The sanctimonious reaction to Finnish Prime Minister Sanna Marin’s night out, where she was filmed singing and dancing with friends, feels very 1950s. Surely she can do what she wants in her own time, as long as she’s not hurting anyone, regardless of how high-powered her job is?
Finish Prime Minister Sanna Marin in Tokyo last month.Credit:AP
The response underlines the hypocritical world view applied to women – and particularly women in power. Not only is she female: Marin became the world’s youngest serving government leader in December 2019, aged 36.
Closer to home, our own prime minister was out and about on Monday night, having a drink at the Gang of Youths concert in Sydney, when he was spotted by an eagle-eyed audience member. Amid cheers and shouts of encouragement to do so, Anthony Albanese downed his beer. Of course, it was filmed, and the footage spread like wildfire on social media this morning.
We have a long history of our leaders – male only, mind you – drinking, and of lauding their behaviour when they do so. In 2015, then prime minister Tony Abbott downed a schooner in just seven seconds at a footy match in east Sydney. Long before he became PM, Bob Hawke set a record for downing a yard glass of beer at Oxford in the 1950s.
As Monday’s video of Albanese shows, we like to see our leaders in the real world, especially at a gig: it suggests he’s a man of the people, just like us. That he’s encouraged to skoll his beer is a throwback to another age, but possibly symbolises that knockabout nature so revered in Australian folklore.
Anthony Albanese was spotted at a Gang of Youths concert in Sydney on Monday night, where the Australian prime minister obliged the cheering crowd by skolling his beer.
That said, I can’t imagine any of our female politicians doing the same. What sort of outcry would ensue? The reaction to Grace Tame’s refusal to play nice with Scott Morrison last year showed how conservative our politics remains and how many still believe antiquated social etiquette should override personal beliefs.
There’s a long list things female leaders in Australia need to reckon with that their male colleagues don’t: what you wear, who you date, even, as former PM Julia Gillard found out in 2005, what your kitchen looks like.
Interviewing female world leaders for her book co-authored with Ngozi Okonjo-Iweala, Women and Leadership, Gillard found that the sexism experienced is global. “One of the most common was that each of the women was conscious that when voters were looking at them as women leaders, they had to steer a narrow path between being seen as strong enough to lead, but not come across as so tough that people thought them unlikeable,” she told CEO Magazine in 2020. “There was this narrow, narrow path between empathetic but also showing that you had the backbone to do the job.”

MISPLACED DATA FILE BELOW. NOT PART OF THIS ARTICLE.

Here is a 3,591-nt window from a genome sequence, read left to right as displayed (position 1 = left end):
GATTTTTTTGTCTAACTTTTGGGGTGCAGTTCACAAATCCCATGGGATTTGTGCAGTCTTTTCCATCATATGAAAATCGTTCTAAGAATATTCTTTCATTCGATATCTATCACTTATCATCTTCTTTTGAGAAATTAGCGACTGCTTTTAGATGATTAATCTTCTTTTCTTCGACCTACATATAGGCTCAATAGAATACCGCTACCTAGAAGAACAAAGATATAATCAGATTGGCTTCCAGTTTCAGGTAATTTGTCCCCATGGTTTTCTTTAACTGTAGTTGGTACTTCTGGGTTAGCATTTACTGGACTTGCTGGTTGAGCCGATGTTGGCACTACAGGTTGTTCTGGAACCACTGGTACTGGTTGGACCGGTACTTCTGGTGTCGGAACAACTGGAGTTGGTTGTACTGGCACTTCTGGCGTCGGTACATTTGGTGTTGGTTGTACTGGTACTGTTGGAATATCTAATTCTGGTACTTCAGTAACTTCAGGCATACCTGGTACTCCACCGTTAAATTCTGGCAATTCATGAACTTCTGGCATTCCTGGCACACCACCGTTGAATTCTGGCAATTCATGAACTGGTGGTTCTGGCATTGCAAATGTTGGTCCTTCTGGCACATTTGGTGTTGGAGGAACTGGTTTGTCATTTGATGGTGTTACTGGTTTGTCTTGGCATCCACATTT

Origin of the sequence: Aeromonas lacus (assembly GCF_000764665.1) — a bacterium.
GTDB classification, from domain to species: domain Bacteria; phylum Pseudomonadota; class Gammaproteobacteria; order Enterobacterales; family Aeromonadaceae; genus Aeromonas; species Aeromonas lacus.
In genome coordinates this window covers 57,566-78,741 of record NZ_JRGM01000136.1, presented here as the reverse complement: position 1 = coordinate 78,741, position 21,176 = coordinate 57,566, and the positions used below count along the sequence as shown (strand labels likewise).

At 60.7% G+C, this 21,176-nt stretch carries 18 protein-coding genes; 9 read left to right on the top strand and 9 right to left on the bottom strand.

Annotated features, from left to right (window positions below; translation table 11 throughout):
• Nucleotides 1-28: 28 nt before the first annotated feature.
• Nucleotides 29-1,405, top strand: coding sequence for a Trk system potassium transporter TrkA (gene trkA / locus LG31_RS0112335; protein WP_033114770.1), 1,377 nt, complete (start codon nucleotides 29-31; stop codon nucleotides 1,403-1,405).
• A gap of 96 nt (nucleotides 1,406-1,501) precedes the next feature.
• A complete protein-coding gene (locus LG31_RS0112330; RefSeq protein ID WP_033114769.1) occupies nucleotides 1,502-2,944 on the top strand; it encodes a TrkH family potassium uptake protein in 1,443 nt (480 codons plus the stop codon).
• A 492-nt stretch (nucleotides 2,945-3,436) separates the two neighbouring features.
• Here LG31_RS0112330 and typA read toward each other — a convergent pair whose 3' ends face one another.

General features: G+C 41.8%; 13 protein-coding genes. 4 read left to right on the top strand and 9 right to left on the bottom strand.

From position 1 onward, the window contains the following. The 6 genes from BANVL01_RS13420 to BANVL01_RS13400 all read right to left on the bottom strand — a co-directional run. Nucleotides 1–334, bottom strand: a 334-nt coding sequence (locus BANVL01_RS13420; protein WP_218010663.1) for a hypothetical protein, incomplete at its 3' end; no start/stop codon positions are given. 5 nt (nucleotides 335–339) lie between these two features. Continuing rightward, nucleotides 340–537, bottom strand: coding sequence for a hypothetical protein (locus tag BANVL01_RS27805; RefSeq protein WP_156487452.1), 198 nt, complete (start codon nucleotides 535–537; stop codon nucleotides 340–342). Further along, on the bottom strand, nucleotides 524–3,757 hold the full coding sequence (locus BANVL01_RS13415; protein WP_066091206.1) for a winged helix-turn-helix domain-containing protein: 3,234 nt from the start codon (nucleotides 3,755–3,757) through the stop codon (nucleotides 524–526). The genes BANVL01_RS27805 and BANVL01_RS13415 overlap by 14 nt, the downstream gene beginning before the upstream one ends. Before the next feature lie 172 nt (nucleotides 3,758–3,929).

How would Australians react if we’d seen a woman Prime Minister out partying? Part of my surprise about the reaction to Marin is that she is Finnish; Finland is a social democracy, renowned for its progressive policies around gender and equality. Surely there the response would be realistic rather than anarchic? Sadly not.
In Finnish newspapers and beyond, Marin was criticised for a lack of judgment, for being immature. Since when did dancing and having a few drinks with friends become a crime? Former British PM Boris Johnson and his staff made an art of it, even while the rest of his country was under lockdown. What is an appropriate way to spend a Saturday night, anyway? Playing the ukulele to your family after dinner, perhaps.
If we are to attract young people to politics – surely a good thing – we must allow them to live their lives, whatever they look like. Hopefully one day we will mature as a society and allow our leaders to live a little. Maybe then we will see a more diverse and representative parliament?
Do we expect to our leaders not to have private lives, even though the “private” part is very likely not? Or do we prefer that they not have a life outside politics? Marin responded to the criticism saying she was upset the footage had been leaked, even though she ultimately took a drug test to prove she had not taken anything. It came back negative, according to her government.
The breach of privacy is unfortunate but these days almost inevitable. Anything and everything seems to be recorded and when you’re a public figure – regardless of the setting – it’s unlikely to remain under wraps for long.
My favourite response to the criticism of a young woman having a night out with mates were the many videos tagged #Solidaritywith Sanna, showing women of all ages from all round the world dancing with friends, having a good time and owning what should have remained exactly that.
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